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Worried bosses fear EU nationals working in Britain’s food and drink industry are already leaving the UK over Brexit

From: The Sun

Some of the 115,000 EU nationals working in the food industry have started to leave the UK over Brexit – worried business bosses claim.

And they warn the UK could even be hit by a food shortage unless Theresa May acts to guarantee the rights of EU citizens living there.

The Food and Drink Federation said it was vital the PM caved into ‘rebel’ peers and gave Europeans in the UK peace of mind before Brexit talks began.

The FDF represents huge suppliers from Marmite maker Unilever and Premier Foods – home to Mr. Kipling. It argues that a third of the workforce in food processing plants, ready meals factories and abattoirs are from the EU.

FDF chief Ian Wright told the Sun: “The Government needs to provide us with assurances about the future. These employees are vital to keeping the UK fed, and if you can’t feed a country you haven’t got a country.”

He said the EU workers in the food industry felt “unwanted and uncomfortable”.

The warning comes a week after the House of Lords amended the Brexit Bill to demand Downing Street guarantee the rights of EU citizens rather than use them as a “bargaining chip” in EU divorce talks.

No. 10 insists they want a deal – but need to know the rights of British ex-pats living in Europe will also remain unchanged.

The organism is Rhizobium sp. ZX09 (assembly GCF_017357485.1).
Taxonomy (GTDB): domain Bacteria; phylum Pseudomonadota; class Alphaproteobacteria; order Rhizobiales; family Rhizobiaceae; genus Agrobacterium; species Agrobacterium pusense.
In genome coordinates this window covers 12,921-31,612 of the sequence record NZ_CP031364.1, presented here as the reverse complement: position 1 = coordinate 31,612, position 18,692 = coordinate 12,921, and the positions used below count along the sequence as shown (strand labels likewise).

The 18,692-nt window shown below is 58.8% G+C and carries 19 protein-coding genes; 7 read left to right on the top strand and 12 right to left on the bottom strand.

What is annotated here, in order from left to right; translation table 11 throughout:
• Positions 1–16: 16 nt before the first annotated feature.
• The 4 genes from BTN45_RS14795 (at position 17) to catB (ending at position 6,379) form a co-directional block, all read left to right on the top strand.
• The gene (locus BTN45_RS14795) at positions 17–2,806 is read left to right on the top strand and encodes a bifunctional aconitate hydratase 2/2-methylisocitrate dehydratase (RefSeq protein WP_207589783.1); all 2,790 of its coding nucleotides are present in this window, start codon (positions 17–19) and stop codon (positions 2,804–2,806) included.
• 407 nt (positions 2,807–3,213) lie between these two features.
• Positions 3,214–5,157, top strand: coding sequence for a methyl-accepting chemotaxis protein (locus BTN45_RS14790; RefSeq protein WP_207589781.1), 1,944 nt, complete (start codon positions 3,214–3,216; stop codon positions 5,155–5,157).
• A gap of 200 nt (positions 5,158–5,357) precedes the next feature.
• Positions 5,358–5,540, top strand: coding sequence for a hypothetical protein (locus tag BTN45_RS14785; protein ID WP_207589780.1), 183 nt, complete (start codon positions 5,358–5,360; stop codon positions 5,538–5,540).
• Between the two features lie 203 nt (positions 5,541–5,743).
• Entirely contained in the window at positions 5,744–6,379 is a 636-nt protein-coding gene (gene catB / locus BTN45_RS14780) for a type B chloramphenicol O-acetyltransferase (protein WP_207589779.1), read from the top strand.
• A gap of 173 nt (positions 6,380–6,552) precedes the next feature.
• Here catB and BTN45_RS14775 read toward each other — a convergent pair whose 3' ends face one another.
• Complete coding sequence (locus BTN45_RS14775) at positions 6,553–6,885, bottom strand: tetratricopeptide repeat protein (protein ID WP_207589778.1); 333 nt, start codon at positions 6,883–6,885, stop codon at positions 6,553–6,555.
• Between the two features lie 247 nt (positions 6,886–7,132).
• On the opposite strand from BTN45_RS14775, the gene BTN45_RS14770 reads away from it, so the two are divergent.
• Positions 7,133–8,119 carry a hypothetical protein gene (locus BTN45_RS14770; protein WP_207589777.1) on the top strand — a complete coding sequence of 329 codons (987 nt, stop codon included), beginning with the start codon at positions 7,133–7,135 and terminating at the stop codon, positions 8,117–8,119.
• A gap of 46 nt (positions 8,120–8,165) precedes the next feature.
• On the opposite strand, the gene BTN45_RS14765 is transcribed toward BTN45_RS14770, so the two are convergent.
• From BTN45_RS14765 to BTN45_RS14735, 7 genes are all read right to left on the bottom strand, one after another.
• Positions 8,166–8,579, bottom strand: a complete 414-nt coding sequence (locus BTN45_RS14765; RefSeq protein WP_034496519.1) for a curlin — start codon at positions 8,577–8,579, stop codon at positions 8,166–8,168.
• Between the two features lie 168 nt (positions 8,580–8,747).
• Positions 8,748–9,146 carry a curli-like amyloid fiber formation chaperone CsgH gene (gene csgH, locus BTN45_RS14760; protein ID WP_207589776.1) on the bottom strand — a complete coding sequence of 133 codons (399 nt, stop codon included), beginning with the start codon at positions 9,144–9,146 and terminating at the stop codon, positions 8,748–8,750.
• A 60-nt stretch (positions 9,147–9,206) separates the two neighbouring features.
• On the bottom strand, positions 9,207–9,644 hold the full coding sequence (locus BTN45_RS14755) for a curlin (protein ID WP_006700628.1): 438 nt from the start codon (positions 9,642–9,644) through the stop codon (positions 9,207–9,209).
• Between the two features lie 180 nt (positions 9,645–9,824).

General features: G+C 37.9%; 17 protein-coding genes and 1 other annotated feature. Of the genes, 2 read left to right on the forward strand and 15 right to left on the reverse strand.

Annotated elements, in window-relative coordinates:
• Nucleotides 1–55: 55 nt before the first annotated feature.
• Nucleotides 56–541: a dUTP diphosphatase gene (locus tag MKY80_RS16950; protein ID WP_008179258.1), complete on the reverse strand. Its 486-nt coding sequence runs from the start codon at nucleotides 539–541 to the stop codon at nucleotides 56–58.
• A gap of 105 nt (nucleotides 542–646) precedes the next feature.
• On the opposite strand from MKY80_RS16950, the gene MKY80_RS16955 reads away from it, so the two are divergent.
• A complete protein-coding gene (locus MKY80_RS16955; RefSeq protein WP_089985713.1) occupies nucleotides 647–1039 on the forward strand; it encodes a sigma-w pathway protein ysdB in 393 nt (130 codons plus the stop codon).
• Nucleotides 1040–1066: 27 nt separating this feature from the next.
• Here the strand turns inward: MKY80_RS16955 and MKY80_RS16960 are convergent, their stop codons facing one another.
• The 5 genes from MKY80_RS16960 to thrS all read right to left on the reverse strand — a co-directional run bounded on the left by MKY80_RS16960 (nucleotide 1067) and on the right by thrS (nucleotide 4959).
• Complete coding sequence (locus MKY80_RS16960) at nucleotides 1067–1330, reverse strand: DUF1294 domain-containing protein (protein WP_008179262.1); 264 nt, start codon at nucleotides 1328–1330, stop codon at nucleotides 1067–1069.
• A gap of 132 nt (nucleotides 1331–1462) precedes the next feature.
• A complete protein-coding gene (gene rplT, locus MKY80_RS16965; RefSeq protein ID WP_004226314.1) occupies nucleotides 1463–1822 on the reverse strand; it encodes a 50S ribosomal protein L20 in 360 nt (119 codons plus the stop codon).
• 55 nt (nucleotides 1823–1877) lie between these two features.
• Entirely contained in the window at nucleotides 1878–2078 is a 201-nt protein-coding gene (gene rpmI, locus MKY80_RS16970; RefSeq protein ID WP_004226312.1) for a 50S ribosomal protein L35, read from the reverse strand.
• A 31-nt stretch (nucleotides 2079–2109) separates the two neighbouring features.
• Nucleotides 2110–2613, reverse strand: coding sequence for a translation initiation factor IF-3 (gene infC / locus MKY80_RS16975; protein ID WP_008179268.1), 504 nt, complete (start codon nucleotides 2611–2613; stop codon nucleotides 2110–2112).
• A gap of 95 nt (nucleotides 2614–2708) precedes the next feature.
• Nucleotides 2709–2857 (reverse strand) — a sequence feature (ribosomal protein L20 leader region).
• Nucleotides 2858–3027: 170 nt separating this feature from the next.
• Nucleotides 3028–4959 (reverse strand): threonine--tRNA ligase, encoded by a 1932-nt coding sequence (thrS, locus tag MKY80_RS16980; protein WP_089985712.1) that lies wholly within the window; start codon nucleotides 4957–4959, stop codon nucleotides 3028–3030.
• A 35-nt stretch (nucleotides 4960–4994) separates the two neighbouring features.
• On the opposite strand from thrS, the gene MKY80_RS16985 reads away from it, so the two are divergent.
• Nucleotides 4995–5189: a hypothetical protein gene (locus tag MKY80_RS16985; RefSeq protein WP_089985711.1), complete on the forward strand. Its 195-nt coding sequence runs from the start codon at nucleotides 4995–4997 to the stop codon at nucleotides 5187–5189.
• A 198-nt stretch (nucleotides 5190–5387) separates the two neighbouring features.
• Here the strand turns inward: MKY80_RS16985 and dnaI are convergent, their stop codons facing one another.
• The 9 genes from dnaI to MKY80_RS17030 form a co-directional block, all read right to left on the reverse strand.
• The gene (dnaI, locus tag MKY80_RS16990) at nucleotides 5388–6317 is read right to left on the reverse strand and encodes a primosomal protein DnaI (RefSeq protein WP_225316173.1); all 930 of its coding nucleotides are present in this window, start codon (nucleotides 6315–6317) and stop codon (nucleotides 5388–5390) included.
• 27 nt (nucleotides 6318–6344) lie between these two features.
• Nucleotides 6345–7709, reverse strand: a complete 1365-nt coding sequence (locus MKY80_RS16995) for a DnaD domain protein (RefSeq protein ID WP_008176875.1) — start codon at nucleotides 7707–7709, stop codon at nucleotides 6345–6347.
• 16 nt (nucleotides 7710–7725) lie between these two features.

Official figures last month revealed net migration had dropped to the lowest level for two years – partly because of a marked rise in east Europeans leaving the country.

Recruitment agencies last month warned UK employers were finding it increasingly hard to fill jobs in shops, factories and hospitals – blaming falls in the number of EU migrants seeking work here.

One year ago, Lord Rose, the former head of the Stronger In pro-EU campaign, warned that Brexit would trigger shortages in the labour market.

But he said this would lead to higher wages for UK employees. The Tory peer told MPs: “If you are short of labour the price will, frankly, go up.”

Speaking of yesterday Mr. Wright said: “We face a skills gap in our industry and require access to these employees in order to remain competitive.”

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